Exercise in a pandemic – finding motivation, accepting your limits and forgiving yourself

19 February 2021

We know that exercise is important for both our mental and physical health, but there can be many barriers to starting out, not least during a pandemic. Valentina Arnold from Student Psychological and Counselling Services knows what this feels like – and has some tips to help.

Woman wearing black shirt sitting on yoga mat

When the first lockdown started back in March 2020, the last thing on my mind was exercising. I just felt anxious and unsure of the future, as I am sure we all were. Exercising from home had never worked for me in the past; I would always start very motivated and quickly lost momentum. The gym always worked better for me, it helped me to be disciplined, especially if I had a class booked or I was meeting a friend.

I decided I would join an online exercise programme. I was inundated with different offers, from YouTube videos to online sessions offered by the gym, free subscriptions to apps to Instagram live workouts! It was overwhelming. I tried to join a few, but I kept making excuses and just didn’t like any option at all.

Exercise somehow ended up being last in my to-do list again. I lost motivation, the willingness to even try, and grew very frustrated. My mental health got worse - and so did my eating.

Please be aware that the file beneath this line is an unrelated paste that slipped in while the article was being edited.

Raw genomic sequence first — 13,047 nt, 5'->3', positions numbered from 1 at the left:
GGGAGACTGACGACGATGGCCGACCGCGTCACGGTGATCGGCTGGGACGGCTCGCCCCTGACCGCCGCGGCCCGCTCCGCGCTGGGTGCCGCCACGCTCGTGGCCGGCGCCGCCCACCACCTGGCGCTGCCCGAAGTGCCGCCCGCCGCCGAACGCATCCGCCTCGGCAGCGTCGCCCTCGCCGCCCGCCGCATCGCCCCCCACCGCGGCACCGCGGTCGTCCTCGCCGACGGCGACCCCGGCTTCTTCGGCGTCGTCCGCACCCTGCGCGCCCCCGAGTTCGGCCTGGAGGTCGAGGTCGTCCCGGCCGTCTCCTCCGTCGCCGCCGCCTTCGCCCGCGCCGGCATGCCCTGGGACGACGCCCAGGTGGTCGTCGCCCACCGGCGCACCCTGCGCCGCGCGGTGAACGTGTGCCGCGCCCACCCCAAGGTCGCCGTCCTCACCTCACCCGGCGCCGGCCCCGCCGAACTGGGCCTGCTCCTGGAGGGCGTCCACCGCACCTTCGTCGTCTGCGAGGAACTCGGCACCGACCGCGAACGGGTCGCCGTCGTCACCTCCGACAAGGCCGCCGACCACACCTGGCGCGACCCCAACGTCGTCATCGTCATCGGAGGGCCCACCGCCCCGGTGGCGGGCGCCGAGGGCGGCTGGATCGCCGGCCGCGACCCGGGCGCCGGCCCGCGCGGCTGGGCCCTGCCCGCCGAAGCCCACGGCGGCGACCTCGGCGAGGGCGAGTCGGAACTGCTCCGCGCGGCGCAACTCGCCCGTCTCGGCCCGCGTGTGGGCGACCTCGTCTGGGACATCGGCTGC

Exercising for my mental health

I have always been told, but ignored, the fact that exercise releases brain chemicals that make us feel good. This can help us feel less anxious, less stressed and generally be in a better mood. And back then, I could really feel it and see how it was true. I felt depressed, anxious and sluggish and also managed to make myself feel bad for not doing anything about it. It was a vicious cycle.

As summer approached, I became fed up of feeling down and wanted to get back to my form and, maybe, start wearing actual clothes rather than leggings! This time I decided to do it my way and create my own routine.

I made a list of exercises that I could do quickly in any room and at any time, but I decided not to be too strict with myself and sometimes completed one round, two or three, depending on how much time I had. And I would only do as many reps as I felt that day.

I chose the following exercises:

  • Squats
  • Deadlifts
  • Burpees
  • Lunges
  • Ab crunches
  • Push ups

This won’t be the same for everyone – choose whichever exercise you like best. It could be dancing, yoga or Pilates, just choose what’s right for you. You also don’t have to have special equipment or the latest sportswear – just use what you have around you.

Be kind to yourself

The key is not to be rigid with yourself and be kind to your body. We are going through such an ordeal and we cannot expect to perform or look as we did pre-lockdown. It will sometimes feel as if you are starting from zero, but you can work on being aware of this and develop acceptance towards yourself.

This is all just about being forgiving towards yourself and understanding and accepting your limits. Take it one day at a time and most importantly, if you find something that suits your needs and lifestyle, you’ll have fun doing it. You will feel quite quickly that if exercising becomes a chore, you will not continue consistently.

Concentrate on being healthy rather than losing weight. Concentrate on how it makes you feel rather than trying to achieve a certain look. And you won’t look back, as you will create a healthy habit that’s easy to follow and will change your outlook in everything you do.

Join Project Active for free online exercise classes. 

Valentina Arnold, Student Psychological and Counselling Services